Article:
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Figure 3: Evaluation of patient-based visual analog scale scores in neodymium-doped yttrium aluminum garnet laser and conventional methods. The visual analog scale scores of the group where neodymium-doped yttrium aluminum garnet laser was applied, were lower

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After the operation, 77.5% of the patients (n = 31) preferred laser frenectomy, while 22.5% (n = 9) stated that conventional surgery was more preferable. The reasons for preferring the Nd: YAG laser method were mainly the lack of sutures (31.4%) and less pain (29.4%). In addition, no bleeding during the operation was among the primary reasons of preference compared to the other method [Table 2]. Strikingly, more comfortable chewing and more comfortable speech after the operation were reported in the conventional method compared to Nd: YAG laser. Postoperatively, no complications related to wound healing (bone exposure, infection, etc.) were seen in both groups [Figure 4].
Table 2: The reasons for preference between conventional method and laser after operation

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Figure 4: (a and b) Postoperative wound healing (a) conventional methods, (b) neodymium-doped yttrium aluminum garnet laser

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   Discussion Top


Lasers have been used as alternative or adjunctive treatments to traditional procedures in the treatment of periodontal diseases due to their many advantages such as hemostasis and sterilization.[7] The characteristics of the lasers depend on their wavelength. The wavelength of the laser affects both the design of the equipment and the possible clinical applications.[10] One of the most commonly used lasers in dentistry is the Nd: YAG laser.[11] It was proposed that Nd: YAG lasers could be used in oral soft-tissue surgery in 1989.[12] The application areas of Nd: YAG lasers in periodontology include labial and buccal frenectomies, tongue frenectomies, gingivectomies, gingivoplasties, periodontal pocket disinfection, and operculum operation.[13]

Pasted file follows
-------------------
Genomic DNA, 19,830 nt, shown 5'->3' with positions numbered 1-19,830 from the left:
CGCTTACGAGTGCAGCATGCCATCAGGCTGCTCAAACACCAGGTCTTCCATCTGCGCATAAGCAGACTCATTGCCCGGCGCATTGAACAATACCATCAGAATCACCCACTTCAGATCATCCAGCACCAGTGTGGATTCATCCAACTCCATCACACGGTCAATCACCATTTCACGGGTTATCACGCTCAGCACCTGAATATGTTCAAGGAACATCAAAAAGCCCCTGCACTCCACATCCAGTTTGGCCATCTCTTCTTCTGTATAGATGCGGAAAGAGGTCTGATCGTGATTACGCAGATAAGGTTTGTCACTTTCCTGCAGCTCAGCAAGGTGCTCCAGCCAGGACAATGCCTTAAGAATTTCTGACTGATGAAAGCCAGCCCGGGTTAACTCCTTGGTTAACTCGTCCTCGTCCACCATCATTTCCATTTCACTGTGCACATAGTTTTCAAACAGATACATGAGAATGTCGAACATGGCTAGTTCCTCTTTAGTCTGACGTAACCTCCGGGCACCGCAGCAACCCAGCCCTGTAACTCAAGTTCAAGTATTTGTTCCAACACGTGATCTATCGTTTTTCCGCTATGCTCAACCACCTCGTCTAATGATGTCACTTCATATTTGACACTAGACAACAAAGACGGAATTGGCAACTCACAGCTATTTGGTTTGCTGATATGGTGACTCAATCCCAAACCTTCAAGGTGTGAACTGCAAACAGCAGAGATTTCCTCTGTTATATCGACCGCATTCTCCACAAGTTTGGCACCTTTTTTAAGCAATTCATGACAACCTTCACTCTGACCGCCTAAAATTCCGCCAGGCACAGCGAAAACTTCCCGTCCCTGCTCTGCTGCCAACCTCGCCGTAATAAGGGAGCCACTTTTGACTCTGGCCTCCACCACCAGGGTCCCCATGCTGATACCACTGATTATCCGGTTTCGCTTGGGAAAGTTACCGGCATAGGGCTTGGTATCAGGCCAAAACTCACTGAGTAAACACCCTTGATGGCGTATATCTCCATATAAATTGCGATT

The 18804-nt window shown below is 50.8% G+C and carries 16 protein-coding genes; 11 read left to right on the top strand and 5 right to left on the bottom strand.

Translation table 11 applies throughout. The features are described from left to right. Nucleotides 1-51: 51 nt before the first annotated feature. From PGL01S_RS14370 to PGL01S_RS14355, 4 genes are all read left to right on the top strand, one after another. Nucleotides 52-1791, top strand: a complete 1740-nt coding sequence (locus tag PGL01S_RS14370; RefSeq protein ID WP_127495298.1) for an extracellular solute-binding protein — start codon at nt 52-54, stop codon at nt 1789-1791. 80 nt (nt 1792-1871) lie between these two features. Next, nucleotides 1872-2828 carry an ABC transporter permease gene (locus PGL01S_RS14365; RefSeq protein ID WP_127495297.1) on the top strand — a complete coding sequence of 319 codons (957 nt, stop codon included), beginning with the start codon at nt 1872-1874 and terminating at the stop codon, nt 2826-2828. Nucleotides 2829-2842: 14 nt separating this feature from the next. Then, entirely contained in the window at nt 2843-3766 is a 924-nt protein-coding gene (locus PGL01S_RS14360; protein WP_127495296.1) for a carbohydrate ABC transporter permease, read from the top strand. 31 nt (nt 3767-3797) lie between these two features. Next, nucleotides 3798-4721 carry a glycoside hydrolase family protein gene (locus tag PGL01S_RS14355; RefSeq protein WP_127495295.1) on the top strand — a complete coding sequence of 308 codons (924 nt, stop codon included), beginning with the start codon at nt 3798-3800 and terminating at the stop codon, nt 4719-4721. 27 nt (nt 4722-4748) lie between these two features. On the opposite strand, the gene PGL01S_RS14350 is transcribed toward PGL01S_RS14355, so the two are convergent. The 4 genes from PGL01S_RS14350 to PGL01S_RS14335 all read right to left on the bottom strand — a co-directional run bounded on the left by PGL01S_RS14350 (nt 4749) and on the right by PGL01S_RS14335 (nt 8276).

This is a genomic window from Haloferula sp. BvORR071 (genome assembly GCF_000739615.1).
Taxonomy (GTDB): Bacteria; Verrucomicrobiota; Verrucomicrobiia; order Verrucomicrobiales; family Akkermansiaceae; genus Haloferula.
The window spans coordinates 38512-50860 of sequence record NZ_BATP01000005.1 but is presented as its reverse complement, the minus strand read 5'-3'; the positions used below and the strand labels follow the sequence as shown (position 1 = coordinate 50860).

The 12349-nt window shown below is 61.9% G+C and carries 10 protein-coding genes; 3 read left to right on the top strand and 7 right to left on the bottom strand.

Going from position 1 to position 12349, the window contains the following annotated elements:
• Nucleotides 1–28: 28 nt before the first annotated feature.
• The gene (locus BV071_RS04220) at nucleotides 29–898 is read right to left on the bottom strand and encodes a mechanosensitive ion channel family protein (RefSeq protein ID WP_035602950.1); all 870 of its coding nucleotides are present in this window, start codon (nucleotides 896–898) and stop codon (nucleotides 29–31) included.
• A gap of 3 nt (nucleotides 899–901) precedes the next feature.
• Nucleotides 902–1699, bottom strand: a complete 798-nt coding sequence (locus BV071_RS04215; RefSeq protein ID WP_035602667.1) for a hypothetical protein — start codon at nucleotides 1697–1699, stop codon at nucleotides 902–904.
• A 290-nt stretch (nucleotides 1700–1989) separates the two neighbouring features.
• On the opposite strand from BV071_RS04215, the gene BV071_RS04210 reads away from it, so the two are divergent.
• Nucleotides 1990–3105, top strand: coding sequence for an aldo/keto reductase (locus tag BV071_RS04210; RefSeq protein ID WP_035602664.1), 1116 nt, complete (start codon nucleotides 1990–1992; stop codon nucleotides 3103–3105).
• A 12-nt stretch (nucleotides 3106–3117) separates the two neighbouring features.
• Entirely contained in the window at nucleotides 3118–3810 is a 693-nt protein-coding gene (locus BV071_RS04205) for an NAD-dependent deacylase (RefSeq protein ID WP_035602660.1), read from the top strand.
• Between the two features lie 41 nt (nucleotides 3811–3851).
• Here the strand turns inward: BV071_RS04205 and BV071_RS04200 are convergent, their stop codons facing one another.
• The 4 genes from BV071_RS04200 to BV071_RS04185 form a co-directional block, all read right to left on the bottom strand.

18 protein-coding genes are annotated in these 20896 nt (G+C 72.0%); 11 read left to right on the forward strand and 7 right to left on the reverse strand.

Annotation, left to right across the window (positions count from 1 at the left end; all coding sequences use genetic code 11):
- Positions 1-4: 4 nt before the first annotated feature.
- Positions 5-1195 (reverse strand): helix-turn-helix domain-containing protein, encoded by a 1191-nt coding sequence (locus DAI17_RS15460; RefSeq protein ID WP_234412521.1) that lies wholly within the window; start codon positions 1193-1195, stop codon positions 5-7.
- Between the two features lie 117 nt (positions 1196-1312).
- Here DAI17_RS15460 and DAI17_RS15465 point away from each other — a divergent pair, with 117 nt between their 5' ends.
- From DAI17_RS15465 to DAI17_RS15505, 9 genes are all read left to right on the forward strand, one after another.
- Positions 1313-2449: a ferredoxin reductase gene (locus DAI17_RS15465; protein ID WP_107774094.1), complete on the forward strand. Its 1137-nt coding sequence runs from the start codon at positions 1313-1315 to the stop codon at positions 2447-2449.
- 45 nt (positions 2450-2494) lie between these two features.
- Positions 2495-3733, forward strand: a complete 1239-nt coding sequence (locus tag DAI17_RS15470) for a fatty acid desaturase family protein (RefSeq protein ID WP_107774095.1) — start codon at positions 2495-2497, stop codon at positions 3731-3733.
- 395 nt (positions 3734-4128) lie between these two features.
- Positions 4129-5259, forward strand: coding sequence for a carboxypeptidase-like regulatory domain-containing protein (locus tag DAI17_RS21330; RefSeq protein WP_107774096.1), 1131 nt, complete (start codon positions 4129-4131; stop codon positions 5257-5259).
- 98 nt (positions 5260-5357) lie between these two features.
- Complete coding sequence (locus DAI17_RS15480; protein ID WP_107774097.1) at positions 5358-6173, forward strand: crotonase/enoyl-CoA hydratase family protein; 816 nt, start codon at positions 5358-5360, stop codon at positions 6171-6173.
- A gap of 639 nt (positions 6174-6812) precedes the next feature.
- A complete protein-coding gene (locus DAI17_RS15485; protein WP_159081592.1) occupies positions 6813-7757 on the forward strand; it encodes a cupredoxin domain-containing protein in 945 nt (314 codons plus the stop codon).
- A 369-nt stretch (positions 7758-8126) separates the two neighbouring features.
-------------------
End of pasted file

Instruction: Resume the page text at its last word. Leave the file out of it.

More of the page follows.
During routine dental treatment, pain control is not only important for the physical and psychological comfort of the patient but also for the effectiveness of the treatment. In addition, a painless, uncomplicated, and comfortable postoperative period enables the clinicians to predict the success of the treatment. On the other hand, there are very few studies comparing the postoperative effects of laser-based and conventional techniques commonly used in frenectomy operations.[14],[15],[16],[17] Thus, the aim of this study was to compare the postoperative subjective effects of Nd: YAG laser and conventional techniques after frenectomy surgery by using a VAS.

In the present study, the conventional frenectomy procedure involved holding the frenulum with a hemostat, creating a large triangular wound area after the incision and using sutures to prevent excessive bleeding and combining the wound lips. In this technique, the main reason of postoperative pain, bleeding, and discomfort in patients is the sutures. In addition, since stitches may become lodged in the mucosa, patients may feel pain during the removal of stitches at 1 week after surgery. The Nd: YAG laser surgeries have significant advantages over the conventional technique, one of which is minimal or no bleeding after laser treatment. This reduces the risk of postoperative bleeding to a minimum. In addition, the laser beam ensures that the incised tissue is sterilized during the process. Thus, the risk of postoperative infection is reduced. Pain and swelling after surgery are minimized with laser treatment and fewer wound contractions occur during healing, which means that mucosal scar formation is less. Not using sutures not only reduces the duration of the surgery but also prevents damage to the neighboring healthy tissues. In conclusion, patients undergoing Nd: YAG laser surgery have lower risk of postoperative pain and higher chance of functional satisfaction compared to the conventional surgery.[9],[15],[18],[19],[20],[21],[22],[23] In the present study, 77.5% of the patients preferred Nd: YAG laser, and stated the main reasons for this preference as less pain, no sutures and no bleeding after laser treatment.